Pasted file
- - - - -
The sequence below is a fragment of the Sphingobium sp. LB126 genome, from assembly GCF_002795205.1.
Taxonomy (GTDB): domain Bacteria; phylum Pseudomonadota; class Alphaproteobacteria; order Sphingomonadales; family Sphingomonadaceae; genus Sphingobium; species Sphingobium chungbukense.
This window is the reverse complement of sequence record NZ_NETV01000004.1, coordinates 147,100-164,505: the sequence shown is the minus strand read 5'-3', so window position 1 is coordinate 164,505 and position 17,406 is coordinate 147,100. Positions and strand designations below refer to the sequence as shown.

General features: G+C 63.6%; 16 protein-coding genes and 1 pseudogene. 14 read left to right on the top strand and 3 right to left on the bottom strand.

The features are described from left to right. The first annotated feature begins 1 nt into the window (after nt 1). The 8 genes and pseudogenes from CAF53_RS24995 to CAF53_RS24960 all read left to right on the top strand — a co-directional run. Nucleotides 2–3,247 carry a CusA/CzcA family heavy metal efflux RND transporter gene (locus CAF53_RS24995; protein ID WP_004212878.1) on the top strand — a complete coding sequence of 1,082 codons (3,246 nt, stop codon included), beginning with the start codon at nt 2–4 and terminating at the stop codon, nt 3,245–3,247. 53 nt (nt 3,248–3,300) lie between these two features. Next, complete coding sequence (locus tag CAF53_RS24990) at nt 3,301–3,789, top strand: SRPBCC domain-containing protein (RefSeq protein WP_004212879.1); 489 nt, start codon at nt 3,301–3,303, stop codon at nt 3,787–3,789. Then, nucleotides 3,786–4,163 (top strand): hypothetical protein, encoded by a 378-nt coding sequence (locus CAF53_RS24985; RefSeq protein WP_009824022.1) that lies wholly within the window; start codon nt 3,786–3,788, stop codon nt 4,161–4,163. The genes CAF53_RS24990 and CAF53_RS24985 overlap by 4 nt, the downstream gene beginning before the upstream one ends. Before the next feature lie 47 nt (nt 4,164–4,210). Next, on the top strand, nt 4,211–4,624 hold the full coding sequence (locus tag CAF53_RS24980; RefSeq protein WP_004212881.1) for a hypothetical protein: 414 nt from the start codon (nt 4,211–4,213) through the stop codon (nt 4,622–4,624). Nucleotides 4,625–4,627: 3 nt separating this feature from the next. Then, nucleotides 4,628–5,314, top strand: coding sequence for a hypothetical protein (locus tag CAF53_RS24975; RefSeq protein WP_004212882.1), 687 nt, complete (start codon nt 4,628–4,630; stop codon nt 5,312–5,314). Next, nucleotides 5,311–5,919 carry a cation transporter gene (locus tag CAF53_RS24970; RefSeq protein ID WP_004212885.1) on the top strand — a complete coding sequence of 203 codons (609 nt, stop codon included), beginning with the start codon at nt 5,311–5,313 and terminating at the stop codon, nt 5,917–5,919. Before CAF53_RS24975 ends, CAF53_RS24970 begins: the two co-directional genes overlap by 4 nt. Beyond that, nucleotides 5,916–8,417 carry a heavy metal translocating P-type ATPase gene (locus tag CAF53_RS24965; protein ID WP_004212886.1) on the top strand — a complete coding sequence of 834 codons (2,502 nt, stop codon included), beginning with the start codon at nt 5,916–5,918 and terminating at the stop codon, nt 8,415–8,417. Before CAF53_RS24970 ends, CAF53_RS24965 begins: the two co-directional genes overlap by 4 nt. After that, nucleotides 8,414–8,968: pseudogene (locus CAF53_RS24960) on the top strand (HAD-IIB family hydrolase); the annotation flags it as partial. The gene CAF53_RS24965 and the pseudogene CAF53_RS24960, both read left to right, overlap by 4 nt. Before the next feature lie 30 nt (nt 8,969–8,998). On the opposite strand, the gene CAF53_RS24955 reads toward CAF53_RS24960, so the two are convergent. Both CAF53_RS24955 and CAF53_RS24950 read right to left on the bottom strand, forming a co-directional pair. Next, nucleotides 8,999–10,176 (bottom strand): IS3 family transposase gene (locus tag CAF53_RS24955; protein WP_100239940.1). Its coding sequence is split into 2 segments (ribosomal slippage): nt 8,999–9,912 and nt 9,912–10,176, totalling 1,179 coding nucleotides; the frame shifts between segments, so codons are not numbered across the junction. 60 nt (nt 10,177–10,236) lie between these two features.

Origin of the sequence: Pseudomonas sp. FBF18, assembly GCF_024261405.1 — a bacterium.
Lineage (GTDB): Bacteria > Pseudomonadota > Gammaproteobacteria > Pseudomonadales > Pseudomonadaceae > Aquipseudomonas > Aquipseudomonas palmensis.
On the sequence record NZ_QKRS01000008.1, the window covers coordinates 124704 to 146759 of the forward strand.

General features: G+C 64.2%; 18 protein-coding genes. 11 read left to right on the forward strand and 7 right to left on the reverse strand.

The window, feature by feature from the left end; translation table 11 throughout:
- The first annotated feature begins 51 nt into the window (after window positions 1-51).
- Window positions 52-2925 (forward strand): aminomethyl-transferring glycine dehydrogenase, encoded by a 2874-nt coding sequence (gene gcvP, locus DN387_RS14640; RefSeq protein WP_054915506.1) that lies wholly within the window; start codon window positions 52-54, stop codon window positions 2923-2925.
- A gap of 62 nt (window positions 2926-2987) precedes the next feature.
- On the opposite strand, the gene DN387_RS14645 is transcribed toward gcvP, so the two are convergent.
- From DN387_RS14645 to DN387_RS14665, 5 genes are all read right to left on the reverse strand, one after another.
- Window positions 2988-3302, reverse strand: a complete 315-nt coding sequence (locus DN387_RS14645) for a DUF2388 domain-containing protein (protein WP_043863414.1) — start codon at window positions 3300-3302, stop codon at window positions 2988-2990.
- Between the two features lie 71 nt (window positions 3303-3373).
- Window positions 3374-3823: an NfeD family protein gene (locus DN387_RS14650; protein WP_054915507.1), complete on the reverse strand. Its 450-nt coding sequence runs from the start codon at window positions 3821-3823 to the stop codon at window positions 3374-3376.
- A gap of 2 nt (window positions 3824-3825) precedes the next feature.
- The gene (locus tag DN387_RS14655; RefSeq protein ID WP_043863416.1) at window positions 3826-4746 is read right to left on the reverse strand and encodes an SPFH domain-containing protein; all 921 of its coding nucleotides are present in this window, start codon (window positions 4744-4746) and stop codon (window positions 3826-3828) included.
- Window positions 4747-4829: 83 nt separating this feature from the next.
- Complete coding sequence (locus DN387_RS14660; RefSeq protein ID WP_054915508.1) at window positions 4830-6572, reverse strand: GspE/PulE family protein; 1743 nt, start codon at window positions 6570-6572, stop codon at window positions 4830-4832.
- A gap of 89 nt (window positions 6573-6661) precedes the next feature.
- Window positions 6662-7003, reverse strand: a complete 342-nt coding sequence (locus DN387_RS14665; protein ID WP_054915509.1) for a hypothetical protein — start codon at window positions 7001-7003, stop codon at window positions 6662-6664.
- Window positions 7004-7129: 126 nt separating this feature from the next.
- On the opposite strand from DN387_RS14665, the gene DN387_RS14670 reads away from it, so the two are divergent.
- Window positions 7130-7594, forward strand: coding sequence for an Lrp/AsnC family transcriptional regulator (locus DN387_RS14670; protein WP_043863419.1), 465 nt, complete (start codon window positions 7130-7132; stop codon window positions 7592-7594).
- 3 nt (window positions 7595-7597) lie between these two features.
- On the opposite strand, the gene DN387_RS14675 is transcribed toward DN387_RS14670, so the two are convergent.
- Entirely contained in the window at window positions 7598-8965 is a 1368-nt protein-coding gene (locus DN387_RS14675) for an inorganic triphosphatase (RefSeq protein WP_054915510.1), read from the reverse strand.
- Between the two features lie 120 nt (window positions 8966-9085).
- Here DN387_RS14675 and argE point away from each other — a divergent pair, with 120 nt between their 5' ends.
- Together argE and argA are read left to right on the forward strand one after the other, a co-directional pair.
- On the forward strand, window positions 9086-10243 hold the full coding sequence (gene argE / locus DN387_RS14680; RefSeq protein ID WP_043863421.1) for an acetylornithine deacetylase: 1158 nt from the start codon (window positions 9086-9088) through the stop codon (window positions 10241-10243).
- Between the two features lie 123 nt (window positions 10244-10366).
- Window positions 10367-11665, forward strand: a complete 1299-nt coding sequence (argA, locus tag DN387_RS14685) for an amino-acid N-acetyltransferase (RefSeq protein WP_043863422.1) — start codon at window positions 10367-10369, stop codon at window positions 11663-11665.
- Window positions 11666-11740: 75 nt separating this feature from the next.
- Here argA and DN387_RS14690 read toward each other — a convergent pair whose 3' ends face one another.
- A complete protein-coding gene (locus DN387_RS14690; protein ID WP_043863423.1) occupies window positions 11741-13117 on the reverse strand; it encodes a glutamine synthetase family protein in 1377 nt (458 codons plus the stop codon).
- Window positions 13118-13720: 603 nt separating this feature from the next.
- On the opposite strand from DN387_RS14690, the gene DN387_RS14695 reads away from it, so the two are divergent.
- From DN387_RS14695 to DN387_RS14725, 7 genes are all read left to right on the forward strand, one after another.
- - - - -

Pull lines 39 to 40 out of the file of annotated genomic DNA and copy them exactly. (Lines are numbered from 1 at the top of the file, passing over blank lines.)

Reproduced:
- A complete protein-coding gene (locus DN387_RS14690; protein ID WP_043863423.1) occupies window positions 11741-13117 on the reverse strand; it encodes a glutamine synthetase family protein in 1377 nt (458 codons plus the stop codon).
- Window positions 13118-13720: 603 nt separating this feature from the next.